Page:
You see, Dr. Ludlam had given me his business card at the conference, which took place two weeks prior to the IPSS. I put it away for a while. But, something kept telling me to pull the card out and contact him. I am crying just thinking about it, Lord!

So, prior to my IPSS, I wrote Dr. Ludlam an e mail asking him some questions. At that time, he told me to send him ALL of my records including labs. I sent him 80 pages of records that day.  He called me back stating that he concurred with all of the evidence that I definitely have Cushing’s Disease from a pituitary source. He asked me what I planned to do and I told him that I was having the IPSS procedure done in a few days at the University of Chicago. He told me once I got my results to contact him.

Fast forward, I ended up in the hospital with these blackouts after my IPSS. The doctors, including MY local endocrinologist told me there was no medical evidence for my blackouts. In fact, he told the entire treatment team that he even doubted if I even had a tumor! However, this is the same man who referred me for the IPSS in the first place! I was literally dying and no one was helping me! We reached out to Dr. Ludlam in Seattle and told him of the situation. He told me he knew exactly what was going on. For some reason, there was a change in my brain tumor activity that happened after my IPSS. No one, to this day, has been able to answer the question as to whether the IPSS caused the change in tumor activity. The tumor, for some reason, began shutting itself on and off. When it would shut off, my cortisol would drop and would put me in a state of adrenal insufficiency, causing these blackouts!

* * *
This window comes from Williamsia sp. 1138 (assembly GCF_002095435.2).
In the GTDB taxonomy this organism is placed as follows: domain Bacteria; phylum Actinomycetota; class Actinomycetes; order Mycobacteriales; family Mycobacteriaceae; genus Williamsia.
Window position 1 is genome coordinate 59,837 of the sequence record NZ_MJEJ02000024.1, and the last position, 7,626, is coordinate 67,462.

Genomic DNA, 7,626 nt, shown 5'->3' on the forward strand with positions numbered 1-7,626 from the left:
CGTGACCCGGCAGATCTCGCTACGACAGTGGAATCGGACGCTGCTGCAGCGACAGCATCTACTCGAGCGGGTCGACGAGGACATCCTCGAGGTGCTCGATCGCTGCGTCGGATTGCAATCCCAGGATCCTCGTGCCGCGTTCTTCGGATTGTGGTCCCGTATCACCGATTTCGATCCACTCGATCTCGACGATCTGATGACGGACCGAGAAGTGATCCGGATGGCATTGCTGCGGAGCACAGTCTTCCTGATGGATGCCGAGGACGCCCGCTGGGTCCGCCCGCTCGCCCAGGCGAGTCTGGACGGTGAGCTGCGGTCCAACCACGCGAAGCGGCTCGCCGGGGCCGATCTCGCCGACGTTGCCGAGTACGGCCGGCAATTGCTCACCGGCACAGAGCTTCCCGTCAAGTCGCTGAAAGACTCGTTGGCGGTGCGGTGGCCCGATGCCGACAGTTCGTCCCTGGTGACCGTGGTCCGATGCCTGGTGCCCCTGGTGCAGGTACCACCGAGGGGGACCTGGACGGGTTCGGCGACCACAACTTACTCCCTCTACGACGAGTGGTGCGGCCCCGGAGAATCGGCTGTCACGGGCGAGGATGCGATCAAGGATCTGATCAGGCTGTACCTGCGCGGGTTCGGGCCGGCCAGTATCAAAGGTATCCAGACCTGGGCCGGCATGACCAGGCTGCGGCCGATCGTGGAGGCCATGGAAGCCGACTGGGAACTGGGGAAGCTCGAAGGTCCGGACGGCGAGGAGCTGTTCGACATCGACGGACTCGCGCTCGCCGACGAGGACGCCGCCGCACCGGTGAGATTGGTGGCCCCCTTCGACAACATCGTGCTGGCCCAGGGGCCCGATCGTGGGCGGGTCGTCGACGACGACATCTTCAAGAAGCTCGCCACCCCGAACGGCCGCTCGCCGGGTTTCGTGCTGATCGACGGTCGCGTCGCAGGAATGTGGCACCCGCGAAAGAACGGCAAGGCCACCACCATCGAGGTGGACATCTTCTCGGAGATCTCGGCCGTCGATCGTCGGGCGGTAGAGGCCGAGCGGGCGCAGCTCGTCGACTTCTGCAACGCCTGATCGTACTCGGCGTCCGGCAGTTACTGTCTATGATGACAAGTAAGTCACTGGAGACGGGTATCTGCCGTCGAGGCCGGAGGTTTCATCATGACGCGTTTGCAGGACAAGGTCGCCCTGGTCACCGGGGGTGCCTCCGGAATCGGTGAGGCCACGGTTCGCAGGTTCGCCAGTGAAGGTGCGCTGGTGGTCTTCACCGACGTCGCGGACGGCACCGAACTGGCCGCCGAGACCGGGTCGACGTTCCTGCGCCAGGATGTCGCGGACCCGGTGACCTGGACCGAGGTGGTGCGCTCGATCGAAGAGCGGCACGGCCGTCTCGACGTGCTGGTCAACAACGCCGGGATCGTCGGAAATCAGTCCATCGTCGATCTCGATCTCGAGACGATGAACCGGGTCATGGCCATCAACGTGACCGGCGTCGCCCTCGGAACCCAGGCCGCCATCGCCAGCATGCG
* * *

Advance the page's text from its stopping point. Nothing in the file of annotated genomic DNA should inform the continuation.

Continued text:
Dr. Ludlam said as soon as we were discharged, we needed to fly out to Seattle so that he could help me! The hospital discharged me in worse condition then when I came in. I had a blackout an hour after discharge! But get this…The DAY the hospital sent me home saying that I did not have a pit tumor, my IPSS results were waiting for me! EVIDENCE OF TUMOR ON THE LEFT SIDE OF MY PITUITARY GLAND!!!

Two days later, Craig and I were on a plane to Seattle. I had never in my life been to Seattle, nor did I ever think I would go. We saw the man that God used to save my life, Dr. William Ludlam, the same man who we had met at the MAGIC conference for the first time one month prior! He put me on a combo of medications that would pull me out of crisis. Within one month, my blackouts had almost completely stopped! Unfortunately, we knew this was a temporary fix! He was treating me to carry me over to surgery. You see, his neurosurgeon, Dr. Marc Mayberg was just as amazing. He is one of the top neurosurgeons in the US! Statistically, he has one of the highest success rates!

The problem was that our insurance refused to pay for surgery with an expert outside of IL, stating that I could have surgery anywhere in IL! Most people don’t know that pituitary surgeries are very complicated and need the expertise of a “high volume center” which is where they do at least 50 of these surgeries per year. Dr. Mayberg has performed over 5,000 of these surgeries!  By this time, we had learned that we need to fight for the best care! It was what would give me the best chance at life! We thought I would have to wait until January when our insurance would change, to see if I could get the surgery I so desperately needed! I was holding on by a thread!